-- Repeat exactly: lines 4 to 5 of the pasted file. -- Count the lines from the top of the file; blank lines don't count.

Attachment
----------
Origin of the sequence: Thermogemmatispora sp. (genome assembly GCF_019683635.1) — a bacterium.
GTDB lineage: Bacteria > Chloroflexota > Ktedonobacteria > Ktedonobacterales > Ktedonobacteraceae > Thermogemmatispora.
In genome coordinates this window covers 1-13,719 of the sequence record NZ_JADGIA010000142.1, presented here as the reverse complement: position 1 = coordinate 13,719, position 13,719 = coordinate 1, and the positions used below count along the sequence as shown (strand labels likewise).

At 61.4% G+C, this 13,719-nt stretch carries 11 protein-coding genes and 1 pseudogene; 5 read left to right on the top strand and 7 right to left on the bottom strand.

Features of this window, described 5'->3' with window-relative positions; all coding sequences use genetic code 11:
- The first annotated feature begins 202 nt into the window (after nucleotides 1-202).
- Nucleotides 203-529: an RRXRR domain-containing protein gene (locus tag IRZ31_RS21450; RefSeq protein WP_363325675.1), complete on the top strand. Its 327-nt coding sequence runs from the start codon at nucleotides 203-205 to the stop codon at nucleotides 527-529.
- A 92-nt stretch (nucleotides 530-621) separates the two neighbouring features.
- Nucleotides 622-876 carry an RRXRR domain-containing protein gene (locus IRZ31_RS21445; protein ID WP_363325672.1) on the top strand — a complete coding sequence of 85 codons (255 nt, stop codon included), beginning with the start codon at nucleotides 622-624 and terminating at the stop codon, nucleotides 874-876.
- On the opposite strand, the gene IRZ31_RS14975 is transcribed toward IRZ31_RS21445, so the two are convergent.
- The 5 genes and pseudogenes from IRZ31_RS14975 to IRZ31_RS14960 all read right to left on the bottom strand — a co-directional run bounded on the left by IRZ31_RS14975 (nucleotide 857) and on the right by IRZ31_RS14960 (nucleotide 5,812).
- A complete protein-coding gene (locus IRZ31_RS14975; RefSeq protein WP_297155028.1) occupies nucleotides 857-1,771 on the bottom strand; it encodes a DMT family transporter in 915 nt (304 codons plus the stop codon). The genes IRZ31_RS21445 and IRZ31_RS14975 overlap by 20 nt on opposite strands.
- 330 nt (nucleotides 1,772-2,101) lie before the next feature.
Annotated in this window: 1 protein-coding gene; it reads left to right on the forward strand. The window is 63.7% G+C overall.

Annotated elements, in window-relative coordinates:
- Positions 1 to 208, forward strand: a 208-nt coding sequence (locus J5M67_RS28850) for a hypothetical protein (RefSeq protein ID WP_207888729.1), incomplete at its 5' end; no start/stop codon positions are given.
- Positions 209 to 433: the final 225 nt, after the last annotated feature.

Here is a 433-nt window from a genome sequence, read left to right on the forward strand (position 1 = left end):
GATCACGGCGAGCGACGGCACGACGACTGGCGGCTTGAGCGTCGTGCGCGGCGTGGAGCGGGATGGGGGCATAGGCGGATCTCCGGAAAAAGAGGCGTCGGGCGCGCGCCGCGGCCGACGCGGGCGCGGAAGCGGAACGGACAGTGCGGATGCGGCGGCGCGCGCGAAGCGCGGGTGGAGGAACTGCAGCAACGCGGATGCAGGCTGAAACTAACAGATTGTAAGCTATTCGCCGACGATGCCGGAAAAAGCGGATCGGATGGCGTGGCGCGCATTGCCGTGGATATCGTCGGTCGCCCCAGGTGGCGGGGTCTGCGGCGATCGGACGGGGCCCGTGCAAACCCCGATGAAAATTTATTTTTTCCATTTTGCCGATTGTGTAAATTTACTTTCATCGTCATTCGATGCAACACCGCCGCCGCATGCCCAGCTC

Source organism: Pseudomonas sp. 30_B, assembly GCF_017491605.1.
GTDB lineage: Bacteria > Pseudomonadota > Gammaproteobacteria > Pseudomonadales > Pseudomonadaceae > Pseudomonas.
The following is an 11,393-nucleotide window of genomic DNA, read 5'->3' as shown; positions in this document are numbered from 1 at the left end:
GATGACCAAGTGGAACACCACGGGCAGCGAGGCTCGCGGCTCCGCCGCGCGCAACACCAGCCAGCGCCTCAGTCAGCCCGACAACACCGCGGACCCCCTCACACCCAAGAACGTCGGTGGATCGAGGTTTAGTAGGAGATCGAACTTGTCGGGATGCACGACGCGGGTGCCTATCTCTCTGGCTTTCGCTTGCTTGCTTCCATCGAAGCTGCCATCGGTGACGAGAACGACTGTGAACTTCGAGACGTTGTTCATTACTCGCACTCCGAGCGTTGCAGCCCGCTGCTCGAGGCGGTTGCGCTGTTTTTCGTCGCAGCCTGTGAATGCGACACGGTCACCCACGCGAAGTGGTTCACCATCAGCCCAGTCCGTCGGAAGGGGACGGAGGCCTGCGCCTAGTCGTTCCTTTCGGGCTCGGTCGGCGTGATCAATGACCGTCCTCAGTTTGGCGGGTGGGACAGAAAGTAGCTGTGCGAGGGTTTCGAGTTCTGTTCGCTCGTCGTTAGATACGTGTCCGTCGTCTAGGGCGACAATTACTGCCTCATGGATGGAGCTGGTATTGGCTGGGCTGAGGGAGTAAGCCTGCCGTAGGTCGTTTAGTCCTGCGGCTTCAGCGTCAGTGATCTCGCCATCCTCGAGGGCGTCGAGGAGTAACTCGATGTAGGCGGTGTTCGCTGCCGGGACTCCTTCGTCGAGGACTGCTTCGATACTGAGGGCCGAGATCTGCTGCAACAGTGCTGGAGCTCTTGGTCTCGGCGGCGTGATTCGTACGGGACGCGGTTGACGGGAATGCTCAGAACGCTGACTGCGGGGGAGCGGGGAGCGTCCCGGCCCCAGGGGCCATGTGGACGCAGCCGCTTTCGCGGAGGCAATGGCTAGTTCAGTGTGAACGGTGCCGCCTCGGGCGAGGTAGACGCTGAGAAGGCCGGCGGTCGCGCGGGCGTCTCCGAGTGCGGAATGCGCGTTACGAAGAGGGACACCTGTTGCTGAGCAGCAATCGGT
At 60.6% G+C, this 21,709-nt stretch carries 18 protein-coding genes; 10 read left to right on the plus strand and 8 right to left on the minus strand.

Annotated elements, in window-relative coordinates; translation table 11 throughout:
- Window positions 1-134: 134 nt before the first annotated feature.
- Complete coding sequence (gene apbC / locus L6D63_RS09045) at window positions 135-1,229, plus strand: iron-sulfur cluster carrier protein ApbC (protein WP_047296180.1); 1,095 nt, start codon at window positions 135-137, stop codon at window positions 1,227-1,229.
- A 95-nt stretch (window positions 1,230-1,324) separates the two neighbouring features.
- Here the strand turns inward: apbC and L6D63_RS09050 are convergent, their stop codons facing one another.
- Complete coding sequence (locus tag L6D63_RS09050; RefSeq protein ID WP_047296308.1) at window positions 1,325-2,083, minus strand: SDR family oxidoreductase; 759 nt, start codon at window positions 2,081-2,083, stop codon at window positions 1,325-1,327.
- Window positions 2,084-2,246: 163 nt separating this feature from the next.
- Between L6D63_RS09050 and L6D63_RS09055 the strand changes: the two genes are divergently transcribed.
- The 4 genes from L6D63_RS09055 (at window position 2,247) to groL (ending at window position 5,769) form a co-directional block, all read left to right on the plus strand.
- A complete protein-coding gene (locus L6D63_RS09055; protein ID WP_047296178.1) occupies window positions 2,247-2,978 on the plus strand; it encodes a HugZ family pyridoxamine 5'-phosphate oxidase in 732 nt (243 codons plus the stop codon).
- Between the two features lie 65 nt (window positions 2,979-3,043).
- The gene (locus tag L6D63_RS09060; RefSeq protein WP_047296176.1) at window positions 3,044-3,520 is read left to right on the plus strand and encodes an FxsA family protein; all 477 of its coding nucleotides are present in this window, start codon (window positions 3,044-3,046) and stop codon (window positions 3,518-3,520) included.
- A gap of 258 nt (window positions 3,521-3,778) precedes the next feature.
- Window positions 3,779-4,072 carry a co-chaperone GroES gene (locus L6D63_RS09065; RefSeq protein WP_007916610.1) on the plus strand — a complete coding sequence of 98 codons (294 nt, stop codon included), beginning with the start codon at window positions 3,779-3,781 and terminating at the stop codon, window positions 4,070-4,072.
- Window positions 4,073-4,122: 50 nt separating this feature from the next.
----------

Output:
At 61.4% G+C, this 13,719-nt stretch carries 11 protein-coding genes and 1 pseudogene; 5 read left to right on the top strand and 7 right to left on the bottom strand.

Features of this window, described 5'->3' with window-relative positions; all coding sequences use genetic code 11: